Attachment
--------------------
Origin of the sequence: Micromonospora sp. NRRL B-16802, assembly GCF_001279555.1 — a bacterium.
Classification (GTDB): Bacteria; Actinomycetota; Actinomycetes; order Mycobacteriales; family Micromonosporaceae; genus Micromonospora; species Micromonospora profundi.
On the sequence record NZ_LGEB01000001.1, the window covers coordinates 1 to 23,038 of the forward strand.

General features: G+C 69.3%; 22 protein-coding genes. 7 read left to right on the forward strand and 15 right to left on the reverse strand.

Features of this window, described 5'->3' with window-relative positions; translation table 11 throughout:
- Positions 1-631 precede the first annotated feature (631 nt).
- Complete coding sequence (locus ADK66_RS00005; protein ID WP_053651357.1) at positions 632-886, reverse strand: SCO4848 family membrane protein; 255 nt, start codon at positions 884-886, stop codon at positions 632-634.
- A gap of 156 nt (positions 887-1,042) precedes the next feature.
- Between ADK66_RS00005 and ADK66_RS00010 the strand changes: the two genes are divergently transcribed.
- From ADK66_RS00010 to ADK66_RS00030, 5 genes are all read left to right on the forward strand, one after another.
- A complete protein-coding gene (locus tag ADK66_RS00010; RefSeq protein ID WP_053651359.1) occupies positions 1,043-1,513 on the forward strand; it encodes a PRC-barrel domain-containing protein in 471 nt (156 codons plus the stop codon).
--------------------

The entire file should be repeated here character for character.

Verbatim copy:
Origin of the sequence: Micromonospora sp. NRRL B-16802, assembly GCF_001279555.1 — a bacterium.
Classification (GTDB): Bacteria; Actinomycetota; Actinomycetes; order Mycobacteriales; family Micromonosporaceae; genus Micromonospora; species Micromonospora profundi.
On the sequence record NZ_LGEB01000001.1, the window covers coordinates 1 to 23,038 of the forward strand.

General features: G+C 69.3%; 22 protein-coding genes. 7 read left to right on the forward strand and 15 right to left on the reverse strand.

Features of this window, described 5'->3' with window-relative positions; translation table 11 throughout:
- Positions 1-631 precede the first annotated feature (631 nt).
- Complete coding sequence (locus ADK66_RS00005; protein ID WP_053651357.1) at positions 632-886, reverse strand: SCO4848 family membrane protein; 255 nt, start codon at positions 884-886, stop codon at positions 632-634.
- A gap of 156 nt (positions 887-1,042) precedes the next feature.
- Between ADK66_RS00005 and ADK66_RS00010 the strand changes: the two genes are divergently transcribed.
- From ADK66_RS00010 to ADK66_RS00030, 5 genes are all read left to right on the forward strand, one after another.
- A complete protein-coding gene (locus tag ADK66_RS00010; RefSeq protein ID WP_053651359.1) occupies positions 1,043-1,513 on the forward strand; it encodes a PRC-barrel domain-containing protein in 471 nt (156 codons plus the stop codon).